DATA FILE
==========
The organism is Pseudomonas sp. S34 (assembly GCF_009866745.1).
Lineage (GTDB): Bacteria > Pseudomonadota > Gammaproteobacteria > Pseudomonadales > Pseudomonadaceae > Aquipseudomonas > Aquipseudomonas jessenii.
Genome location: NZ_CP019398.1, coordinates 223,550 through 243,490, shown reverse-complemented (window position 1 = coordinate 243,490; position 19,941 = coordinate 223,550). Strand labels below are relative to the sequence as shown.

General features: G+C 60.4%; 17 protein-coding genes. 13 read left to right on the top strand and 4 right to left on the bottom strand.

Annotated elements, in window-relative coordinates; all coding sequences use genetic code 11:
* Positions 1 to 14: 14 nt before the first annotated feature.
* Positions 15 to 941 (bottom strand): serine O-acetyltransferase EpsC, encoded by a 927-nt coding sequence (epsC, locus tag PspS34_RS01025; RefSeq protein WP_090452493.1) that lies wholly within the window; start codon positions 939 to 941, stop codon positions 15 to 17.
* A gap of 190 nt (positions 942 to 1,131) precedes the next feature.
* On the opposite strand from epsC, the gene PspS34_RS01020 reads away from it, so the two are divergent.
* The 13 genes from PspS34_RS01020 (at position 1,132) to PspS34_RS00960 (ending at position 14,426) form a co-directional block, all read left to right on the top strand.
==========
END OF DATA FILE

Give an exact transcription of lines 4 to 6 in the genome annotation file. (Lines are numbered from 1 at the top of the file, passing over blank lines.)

General features: G+C 60.4%; 17 protein-coding genes. 13 read left to right on the top strand and 4 right to left on the bottom strand.

Annotated elements, in window-relative coordinates; all coding sequences use genetic code 11:
* Positions 1 to 14: 14 nt before the first annotated feature.